My Kids Share a Room. Can I Still Sleep Train Them?
Many families have more than one child, and often they share a room. Parents frequently ask how they can sleep train in this situation. It depends on the situation, but the most common is a baby and a toddler sharing a room. Often the baby has been in a bassinet in the parents’ room and now it’s time to move into the crib in the toddler’s room.
The easiest answer is if you have another room, use it! Is it better to have a guest room that is used 2-3 weeks a year and make your kids share a room, or to put your baby in the guest room and let her sleep in a portable crib in your room when you have visitors? If the kids are separated, they will both get better sleep without interruption most of time, and they’ll only be disrupted for a few nights when you have visitors.
If you don’t have another room, the next best strategy is to get them both sleeping independently through the night before moving them in together. This means putting the crib in your room (or you can use a pack ‘n play) and go through the training program separately. If the toddler is the one with the sleep issues, train him in his room and keep the baby in yours until the toddler is sleeping well. Once both kids are sleeping well, move them together.
You will likely see some behavior issues from the toddler. This is an exciting time, or it could be an annoying time. You’ll do well to sit down with the toddler and explain the rules. Make sure your toddler understands that the baby will be sharing the room now, but mommy and daddy will still be taking care of baby. The toddler doesn’t need to worry about what to do if the baby wakes up, mommy or daddy will handle it.
Even if you can’t keep them separated for training, it’s still better to train than to do nothing. It’s better to be tired for a couple weeks of training both children at the same time than to keep doing what you’re doing, right? Do you want to keep getting up every time the baby makes a sound because you don’t want her to wake the toddler? Wouldn’t it be easier to train her to sleep through the night than wake up every few hours for the next 3-5 years?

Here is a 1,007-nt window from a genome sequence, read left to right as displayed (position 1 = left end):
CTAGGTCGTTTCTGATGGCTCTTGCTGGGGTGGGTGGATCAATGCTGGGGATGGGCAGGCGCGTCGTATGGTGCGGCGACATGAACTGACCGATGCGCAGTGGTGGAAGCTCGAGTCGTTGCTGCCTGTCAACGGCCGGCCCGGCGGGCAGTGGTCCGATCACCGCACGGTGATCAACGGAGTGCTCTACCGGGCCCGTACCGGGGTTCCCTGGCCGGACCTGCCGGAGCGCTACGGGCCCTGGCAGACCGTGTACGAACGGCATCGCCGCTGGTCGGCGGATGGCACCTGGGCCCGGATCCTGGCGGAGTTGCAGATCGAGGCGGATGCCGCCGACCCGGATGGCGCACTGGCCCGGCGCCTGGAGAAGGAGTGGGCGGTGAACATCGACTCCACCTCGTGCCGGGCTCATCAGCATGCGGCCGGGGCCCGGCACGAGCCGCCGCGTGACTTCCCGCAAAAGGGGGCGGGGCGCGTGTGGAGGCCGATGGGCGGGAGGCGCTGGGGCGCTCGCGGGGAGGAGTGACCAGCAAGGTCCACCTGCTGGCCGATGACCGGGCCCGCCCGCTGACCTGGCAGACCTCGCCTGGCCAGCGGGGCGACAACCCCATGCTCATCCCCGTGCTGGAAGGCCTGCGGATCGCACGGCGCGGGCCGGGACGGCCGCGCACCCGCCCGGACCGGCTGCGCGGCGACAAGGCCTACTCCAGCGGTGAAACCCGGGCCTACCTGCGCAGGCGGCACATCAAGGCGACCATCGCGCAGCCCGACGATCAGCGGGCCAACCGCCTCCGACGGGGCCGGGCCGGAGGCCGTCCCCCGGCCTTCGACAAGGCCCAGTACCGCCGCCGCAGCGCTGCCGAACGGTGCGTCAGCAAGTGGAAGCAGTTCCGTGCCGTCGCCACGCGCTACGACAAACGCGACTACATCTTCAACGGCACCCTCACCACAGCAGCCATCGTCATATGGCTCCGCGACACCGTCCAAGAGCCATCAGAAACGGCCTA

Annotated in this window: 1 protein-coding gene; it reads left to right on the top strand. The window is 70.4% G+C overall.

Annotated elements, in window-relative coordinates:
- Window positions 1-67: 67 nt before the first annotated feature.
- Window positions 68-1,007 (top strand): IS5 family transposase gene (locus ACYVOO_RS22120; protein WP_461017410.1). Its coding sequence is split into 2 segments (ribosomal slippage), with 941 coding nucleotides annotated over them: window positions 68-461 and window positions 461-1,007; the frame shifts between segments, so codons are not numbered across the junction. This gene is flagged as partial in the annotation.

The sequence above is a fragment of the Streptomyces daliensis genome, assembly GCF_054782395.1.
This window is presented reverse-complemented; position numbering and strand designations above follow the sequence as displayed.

One thing you’ll have to accept when training in the same room is that they’ll wake each other up. It doesn’t matter if you’ve got twins or a toddler and a baby, there’s really no way to avoid it if they’re in the same room. Getting up and quieting the awake child may help preserve the sleeping child’s sleep, but what is it doing to you? It’s not good for the child that is waking up a lot either. Sleep is important for development and the ability to learn; if your little one isn’t learning to sleep independently, he’s going to have a harder time learning and having fun.
Naps can be tricky with a single baby; it gets more complicated with twins in the same room. I recommend putting one down in a pack ‘n play in a different room and just make that your permanent nap plan. Naps are such a short sleep period that the odds of them both getting good sleep in the same room are pretty low. Naps are light sleep, so it’s likely that they will wake each other up more than once. It’s a little easier if the kids are on a different nap schedule because they won’t both be in the room at the same time.
So sleep is definitely more challenging when sharing a room, but it’s do-able. You just need a little extra patience.
You want us to SHARE a room?!